EPSRC DTP PhD studentship: New correlative imaging techniques for biological tissue characterisation and applications to a cardiac injury model
University of Exeter - College of Engineering, Mathematics and Physical Sciences
|Funding for:||UK Students, EU Students|
|Funding amount:||£14,296 per annum|
|Placed on:||26th October 2016|
|Closes:||11th January 2017|
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Light microscopy is of increasing importance in biophysics and biological research. New types of microscopy have been introduced recently which have had widespread impact on biomedical research. These modalities include so-called optical super-resolution imaging as well as Brillouin microscopy, a new imaging method to probe cell biomechanics contactless and with high spatial resolution.
The project will employ new imaging techniques developed by the applicants (CS & FP) and establish the use of these methods to quantify pathological changes in tissue from hearts following myocardial infarction (heart attack), with high relevance to new healthcare approaches that are targeted to inform clinical healthcare practice in the future.
In this project we want to combine these technologies that so far have been mainly used in basic research to eventually provide a novel healthcare technology for advanced pathology diagnosis. Our project will focus on pathology tissue samples that we will obtain from a new pre-clinical tissue biobank at the new Translational Biomedical Research Centre (TBRC), University of Bristol Langford Campus, in work led by co-supervisor and collaborator Prof. Raimondo Ascione (University of Bristol). We will use heart tissue that exhibits localised fibrosis (deposition of a collagen matrix), wound healing and scarring triggered by acute myocardial infarction (MI) in a porcine animal model. To investigate the pathology at the molecular level we will combine our quantitative imaging modalities, i.e. super-resolution imaging of proteins and Brillouin imaging to detect changes in tissue composition, collagen deposition and tissue elasticity/mechanics.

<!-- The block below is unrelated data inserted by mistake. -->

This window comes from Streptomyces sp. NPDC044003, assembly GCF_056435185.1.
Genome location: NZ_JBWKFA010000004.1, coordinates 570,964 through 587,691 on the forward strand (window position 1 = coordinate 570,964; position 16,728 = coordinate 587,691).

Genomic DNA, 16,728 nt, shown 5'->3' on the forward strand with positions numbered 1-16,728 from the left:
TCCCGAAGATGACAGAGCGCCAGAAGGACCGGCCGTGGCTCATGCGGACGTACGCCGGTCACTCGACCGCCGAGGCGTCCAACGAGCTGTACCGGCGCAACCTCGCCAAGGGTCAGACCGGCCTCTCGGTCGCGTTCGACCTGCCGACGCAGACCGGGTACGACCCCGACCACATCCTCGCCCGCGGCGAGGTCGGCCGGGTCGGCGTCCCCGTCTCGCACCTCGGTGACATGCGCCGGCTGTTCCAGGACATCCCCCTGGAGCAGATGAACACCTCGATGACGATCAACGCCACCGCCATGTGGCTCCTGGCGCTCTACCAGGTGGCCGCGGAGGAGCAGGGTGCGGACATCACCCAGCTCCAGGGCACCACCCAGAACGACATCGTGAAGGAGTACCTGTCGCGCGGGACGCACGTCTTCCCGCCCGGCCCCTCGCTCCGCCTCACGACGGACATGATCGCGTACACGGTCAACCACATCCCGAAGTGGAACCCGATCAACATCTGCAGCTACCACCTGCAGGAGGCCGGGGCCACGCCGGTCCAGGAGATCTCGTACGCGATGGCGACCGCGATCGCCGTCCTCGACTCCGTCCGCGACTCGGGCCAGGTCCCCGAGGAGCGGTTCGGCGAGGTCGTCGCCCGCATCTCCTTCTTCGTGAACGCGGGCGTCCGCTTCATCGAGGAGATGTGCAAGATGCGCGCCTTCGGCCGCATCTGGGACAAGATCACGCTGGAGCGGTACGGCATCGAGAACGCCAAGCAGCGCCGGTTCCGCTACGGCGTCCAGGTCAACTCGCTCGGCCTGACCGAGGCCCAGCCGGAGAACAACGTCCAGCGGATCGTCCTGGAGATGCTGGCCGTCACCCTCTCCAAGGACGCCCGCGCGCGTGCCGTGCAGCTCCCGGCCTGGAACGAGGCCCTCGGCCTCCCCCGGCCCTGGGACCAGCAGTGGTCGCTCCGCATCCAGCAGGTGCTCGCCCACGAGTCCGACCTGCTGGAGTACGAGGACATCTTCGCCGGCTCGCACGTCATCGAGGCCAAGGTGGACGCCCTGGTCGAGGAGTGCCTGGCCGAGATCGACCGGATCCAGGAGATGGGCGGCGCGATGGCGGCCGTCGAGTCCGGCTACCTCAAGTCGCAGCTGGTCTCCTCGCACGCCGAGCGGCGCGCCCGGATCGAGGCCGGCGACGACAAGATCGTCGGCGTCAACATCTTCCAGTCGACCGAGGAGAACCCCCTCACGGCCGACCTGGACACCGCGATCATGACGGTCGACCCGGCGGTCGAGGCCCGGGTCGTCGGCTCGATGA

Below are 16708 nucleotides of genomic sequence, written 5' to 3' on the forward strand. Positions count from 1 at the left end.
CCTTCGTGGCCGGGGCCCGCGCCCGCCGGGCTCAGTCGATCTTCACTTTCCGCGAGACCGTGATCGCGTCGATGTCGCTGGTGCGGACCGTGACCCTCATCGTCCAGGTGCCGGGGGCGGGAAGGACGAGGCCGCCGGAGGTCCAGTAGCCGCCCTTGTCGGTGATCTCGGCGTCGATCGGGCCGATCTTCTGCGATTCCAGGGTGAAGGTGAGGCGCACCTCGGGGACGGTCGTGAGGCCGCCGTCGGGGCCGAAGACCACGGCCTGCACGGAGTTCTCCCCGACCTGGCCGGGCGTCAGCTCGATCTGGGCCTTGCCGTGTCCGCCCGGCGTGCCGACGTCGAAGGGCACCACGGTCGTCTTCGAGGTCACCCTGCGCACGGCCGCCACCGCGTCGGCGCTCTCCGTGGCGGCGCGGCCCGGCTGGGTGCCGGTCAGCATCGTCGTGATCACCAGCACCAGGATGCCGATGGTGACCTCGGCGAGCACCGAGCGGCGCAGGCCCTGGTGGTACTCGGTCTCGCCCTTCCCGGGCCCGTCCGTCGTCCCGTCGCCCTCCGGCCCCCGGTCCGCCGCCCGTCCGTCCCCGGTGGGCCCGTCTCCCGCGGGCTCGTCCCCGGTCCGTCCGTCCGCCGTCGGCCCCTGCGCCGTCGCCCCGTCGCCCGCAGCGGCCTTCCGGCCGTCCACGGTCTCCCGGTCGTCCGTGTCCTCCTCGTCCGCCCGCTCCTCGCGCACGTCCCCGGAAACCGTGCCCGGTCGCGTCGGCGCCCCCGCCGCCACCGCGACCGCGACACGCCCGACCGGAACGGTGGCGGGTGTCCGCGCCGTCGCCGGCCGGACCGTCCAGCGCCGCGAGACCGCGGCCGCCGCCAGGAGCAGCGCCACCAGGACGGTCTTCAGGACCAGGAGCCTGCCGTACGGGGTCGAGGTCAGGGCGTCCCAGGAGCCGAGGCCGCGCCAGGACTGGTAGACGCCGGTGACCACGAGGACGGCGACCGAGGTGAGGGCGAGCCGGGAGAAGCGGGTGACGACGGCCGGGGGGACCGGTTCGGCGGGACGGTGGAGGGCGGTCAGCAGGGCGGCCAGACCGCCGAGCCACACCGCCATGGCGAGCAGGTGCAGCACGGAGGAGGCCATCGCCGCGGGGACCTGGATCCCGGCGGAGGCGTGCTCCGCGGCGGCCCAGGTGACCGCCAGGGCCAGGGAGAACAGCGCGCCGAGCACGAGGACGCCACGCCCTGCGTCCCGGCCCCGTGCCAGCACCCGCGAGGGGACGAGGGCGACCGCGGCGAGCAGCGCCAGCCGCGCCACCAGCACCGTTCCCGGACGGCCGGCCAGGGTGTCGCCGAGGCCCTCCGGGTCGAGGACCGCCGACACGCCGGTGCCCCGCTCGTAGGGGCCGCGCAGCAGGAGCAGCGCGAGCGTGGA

An aim of the project is to investigate the same tissue samples with our various light microscopy modalities as well as another imaging modality, magnetic resonance imaging (MRI), which is an important and well established clinical imaging modality. This “correlative” imaging approach greatly increases the information that can be extracted but requires image registration between recordings from different microscopes which is one quantitative aspect of the project.
The student role will include:
* use and application of new super-resolution and spectroscopic/Brillouin imaging methods
* implementation of methods to align samples between microscopes with sub-micron registration
* combination of the information from the dual imaging modalities to quantify pathological changes (fibrosis, stiffness) and contribute to development of new pathology assays
* preparation of tissue samples received from the pre-clinical tissue bank at the TBSRC for imaging
In addition, the student will coordinate communication between the Bristol based bio-bank on sample selection and report results back to our collaborator RA, guided by close dialog with the supervisors.
The successful candidate will acquire skills in the application and development of new advanced imaging techniques. This includes optical super-resolution imaging which is increasingly important for biomedical and healthcare applications. In addition, the candidate will implement and apply image analysis and registration techniques establishing key skills in quantitative data analysis (matrix methods, optimisation). The candidate will be trained in preparing samples for pathology/histology investigations, interact with a pre-clinical tissue bank facility that follows NHS standards and acquire skills in operating advanced optical equipment. He/she will have the opportunity to work in a very interdisciplinary environment and actively contribute to the development of new approaches that will be highly relevant as future healthcare technologies.
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South West England